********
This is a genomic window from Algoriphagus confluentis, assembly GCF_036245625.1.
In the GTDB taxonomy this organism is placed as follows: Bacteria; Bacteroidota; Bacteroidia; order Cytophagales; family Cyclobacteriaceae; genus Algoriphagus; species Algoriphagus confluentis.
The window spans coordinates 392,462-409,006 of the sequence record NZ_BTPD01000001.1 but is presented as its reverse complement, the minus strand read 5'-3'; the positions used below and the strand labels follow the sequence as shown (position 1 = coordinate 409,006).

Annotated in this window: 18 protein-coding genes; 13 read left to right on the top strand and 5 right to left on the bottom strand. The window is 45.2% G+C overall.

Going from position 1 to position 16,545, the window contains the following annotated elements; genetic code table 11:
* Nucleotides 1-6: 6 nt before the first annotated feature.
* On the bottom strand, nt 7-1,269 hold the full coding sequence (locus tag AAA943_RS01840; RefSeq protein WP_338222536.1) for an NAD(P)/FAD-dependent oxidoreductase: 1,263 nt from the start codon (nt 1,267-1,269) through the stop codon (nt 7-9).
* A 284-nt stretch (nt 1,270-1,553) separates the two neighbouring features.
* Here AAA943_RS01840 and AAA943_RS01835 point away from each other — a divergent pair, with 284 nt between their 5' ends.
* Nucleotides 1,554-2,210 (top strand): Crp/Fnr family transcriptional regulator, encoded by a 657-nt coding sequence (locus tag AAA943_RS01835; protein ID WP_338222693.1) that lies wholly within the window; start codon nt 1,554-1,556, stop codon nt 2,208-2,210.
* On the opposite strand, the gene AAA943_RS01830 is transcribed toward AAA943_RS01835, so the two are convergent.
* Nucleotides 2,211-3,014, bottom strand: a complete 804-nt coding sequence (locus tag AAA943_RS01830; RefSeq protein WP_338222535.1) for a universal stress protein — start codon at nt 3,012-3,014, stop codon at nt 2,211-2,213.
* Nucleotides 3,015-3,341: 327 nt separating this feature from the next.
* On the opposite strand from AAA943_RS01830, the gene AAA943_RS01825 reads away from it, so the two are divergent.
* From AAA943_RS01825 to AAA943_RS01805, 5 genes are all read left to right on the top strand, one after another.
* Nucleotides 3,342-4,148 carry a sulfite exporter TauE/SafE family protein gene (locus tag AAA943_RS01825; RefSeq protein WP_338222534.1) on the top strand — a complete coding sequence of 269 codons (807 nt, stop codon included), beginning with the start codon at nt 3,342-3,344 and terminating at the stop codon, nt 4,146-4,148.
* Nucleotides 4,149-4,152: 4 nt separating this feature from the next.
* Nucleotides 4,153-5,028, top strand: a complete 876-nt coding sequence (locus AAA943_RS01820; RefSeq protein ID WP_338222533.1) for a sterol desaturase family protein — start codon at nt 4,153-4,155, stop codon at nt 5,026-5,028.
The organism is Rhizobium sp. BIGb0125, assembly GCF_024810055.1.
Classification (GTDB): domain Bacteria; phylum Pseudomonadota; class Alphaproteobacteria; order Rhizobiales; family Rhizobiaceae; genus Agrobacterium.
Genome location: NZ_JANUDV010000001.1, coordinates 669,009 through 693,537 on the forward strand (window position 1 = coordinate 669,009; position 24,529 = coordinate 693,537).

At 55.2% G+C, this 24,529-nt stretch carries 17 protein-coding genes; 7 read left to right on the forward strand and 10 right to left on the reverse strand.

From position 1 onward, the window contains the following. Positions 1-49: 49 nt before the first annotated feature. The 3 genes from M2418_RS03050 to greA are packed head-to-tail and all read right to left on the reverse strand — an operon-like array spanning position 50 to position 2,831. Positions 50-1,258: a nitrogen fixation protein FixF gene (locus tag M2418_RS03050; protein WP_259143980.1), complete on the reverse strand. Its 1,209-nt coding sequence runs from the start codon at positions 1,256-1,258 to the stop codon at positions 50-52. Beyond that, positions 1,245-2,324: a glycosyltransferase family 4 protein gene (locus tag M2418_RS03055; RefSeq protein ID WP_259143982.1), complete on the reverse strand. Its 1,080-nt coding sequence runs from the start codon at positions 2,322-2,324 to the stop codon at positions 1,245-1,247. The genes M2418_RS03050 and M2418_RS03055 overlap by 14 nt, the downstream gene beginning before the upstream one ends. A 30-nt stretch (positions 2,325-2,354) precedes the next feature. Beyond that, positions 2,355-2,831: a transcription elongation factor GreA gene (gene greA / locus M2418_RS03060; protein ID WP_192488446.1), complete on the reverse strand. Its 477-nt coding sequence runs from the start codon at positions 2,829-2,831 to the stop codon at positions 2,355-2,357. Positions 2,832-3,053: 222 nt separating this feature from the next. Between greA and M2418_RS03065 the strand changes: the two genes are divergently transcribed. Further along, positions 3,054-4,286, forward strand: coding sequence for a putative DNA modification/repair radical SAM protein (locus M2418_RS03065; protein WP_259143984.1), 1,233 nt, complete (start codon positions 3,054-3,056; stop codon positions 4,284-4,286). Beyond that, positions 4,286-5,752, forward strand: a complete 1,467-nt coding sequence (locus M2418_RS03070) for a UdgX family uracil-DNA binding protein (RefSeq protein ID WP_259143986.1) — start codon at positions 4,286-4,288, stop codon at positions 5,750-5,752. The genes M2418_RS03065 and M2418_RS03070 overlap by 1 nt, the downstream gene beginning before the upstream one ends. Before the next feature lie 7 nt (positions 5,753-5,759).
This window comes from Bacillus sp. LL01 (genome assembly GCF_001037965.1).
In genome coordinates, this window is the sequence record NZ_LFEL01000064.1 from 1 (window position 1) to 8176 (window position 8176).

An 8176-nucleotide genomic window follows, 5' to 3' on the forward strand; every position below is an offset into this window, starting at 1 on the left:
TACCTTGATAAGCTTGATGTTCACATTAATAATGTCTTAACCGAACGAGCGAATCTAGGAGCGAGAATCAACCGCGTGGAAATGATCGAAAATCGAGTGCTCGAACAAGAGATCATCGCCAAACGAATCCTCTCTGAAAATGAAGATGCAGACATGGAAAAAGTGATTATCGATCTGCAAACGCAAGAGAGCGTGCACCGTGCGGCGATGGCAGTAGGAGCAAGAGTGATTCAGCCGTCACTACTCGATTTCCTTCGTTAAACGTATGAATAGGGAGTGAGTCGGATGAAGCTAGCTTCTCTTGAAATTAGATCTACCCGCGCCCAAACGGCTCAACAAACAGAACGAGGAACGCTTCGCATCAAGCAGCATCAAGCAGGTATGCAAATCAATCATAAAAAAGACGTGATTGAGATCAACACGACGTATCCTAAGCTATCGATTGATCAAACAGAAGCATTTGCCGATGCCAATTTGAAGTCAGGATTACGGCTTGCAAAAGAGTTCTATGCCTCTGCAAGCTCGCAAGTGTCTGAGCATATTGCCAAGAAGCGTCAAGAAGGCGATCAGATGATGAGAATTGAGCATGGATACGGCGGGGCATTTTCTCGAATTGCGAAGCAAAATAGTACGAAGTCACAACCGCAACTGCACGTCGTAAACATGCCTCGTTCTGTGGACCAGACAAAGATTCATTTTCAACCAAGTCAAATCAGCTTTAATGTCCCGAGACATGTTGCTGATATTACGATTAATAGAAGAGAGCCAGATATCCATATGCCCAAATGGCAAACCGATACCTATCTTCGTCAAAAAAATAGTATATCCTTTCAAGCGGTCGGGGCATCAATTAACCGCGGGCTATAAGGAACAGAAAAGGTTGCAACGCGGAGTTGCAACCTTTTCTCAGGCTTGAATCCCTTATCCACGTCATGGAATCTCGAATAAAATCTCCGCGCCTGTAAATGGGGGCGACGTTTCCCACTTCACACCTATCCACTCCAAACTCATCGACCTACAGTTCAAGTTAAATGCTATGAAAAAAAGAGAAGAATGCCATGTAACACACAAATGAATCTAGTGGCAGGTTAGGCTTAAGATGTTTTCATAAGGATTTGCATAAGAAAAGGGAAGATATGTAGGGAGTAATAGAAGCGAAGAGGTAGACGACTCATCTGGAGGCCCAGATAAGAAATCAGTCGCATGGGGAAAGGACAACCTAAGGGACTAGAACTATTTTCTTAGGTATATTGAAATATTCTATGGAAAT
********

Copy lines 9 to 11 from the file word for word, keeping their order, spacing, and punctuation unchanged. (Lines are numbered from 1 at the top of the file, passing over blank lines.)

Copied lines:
* Here AAA943_RS01840 and AAA943_RS01835 point away from each other — a divergent pair, with 284 nt between their 5' ends.
* Nucleotides 1,554-2,210 (top strand): Crp/Fnr family transcriptional regulator, encoded by a 657-nt coding sequence (locus tag AAA943_RS01835; protein ID WP_338222693.1) that lies wholly within the window; start codon nt 1,554-1,556, stop codon nt 2,208-2,210.
* On the opposite strand, the gene AAA943_RS01830 is transcribed toward AAA943_RS01835, so the two are convergent.